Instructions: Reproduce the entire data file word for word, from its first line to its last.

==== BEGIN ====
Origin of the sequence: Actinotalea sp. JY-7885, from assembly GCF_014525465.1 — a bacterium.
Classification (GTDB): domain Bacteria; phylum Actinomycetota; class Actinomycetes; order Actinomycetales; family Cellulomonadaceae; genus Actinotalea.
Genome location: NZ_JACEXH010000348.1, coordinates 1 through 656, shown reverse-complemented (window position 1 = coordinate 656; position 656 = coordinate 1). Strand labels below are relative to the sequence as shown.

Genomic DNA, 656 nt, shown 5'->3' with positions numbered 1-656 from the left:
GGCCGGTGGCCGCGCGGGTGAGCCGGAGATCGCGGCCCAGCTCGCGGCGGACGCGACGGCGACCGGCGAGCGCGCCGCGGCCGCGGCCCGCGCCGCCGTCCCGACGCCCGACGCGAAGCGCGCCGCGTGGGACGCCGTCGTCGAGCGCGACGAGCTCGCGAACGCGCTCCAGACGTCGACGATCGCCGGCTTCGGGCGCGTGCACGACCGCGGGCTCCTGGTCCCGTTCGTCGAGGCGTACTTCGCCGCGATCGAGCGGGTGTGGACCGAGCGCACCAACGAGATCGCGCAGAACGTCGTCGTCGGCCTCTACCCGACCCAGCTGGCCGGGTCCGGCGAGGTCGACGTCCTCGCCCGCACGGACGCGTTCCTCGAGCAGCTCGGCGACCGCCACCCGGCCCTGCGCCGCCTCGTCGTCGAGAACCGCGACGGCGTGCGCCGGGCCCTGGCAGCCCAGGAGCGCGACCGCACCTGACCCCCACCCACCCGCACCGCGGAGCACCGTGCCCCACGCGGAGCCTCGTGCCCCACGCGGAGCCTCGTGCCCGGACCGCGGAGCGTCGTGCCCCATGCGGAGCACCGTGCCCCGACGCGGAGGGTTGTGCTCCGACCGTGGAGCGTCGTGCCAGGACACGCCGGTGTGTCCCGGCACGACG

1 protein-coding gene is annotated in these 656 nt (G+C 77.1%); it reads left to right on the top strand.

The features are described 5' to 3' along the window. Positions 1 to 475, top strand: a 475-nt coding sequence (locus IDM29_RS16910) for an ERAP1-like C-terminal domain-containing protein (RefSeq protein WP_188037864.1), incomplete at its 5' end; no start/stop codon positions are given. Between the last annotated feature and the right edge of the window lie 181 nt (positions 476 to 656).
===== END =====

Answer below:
Origin of the sequence: Actinotalea sp. JY-7885, from assembly GCF_014525465.1 — a bacterium.
Classification (GTDB): domain Bacteria; phylum Actinomycetota; class Actinomycetes; order Actinomycetales; family Cellulomonadaceae; genus Actinotalea.
Genome location: NZ_JACEXH010000348.1, coordinates 1 through 656, shown reverse-complemented (window position 1 = coordinate 656; position 656 = coordinate 1). Strand labels below are relative to the sequence as shown.

Genomic DNA, 656 nt, shown 5'->3' with positions numbered 1-656 from the left:
GGCCGGTGGCCGCGCGGGTGAGCCGGAGATCGCGGCCCAGCTCGCGGCGGACGCGACGGCGACCGGCGAGCGCGCCGCGGCCGCGGCCCGCGCCGCCGTCCCGACGCCCGACGCGAAGCGCGCCGCGTGGGACGCCGTCGTCGAGCGCGACGAGCTCGCGAACGCGCTCCAGACGTCGACGATCGCCGGCTTCGGGCGCGTGCACGACCGCGGGCTCCTGGTCCCGTTCGTCGAGGCGTACTTCGCCGCGATCGAGCGGGTGTGGACCGAGCGCACCAACGAGATCGCGCAGAACGTCGTCGTCGGCCTCTACCCGACCCAGCTGGCCGGGTCCGGCGAGGTCGACGTCCTCGCCCGCACGGACGCGTTCCTCGAGCAGCTCGGCGACCGCCACCCGGCCCTGCGCCGCCTCGTCGTCGAGAACCGCGACGGCGTGCGCCGGGCCCTGGCAGCCCAGGAGCGCGACCGCACCTGACCCCCACCCACCCGCACCGCGGAGCACCGTGCCCCACGCGGAGCCTCGTGCCCCACGCGGAGCCTCGTGCCCGGACCGCGGAGCGTCGTGCCCCATGCGGAGCACCGTGCCCCGACGCGGAGGGTTGTGCTCCGACCGTGGAGCGTCGTGCCAGGACACGCCGGTGTGTCCCGGCACGACG

1 protein-coding gene is annotated in these 656 nt (G+C 77.1%); it reads left to right on the top strand.

The features are described 5' to 3' along the window. Positions 1 to 475, top strand: a 475-nt coding sequence (locus IDM29_RS16910) for an ERAP1-like C-terminal domain-containing protein (RefSeq protein WP_188037864.1), incomplete at its 5' end; no start/stop codon positions are given. Between the last annotated feature and the right edge of the window lie 181 nt (positions 476 to 656).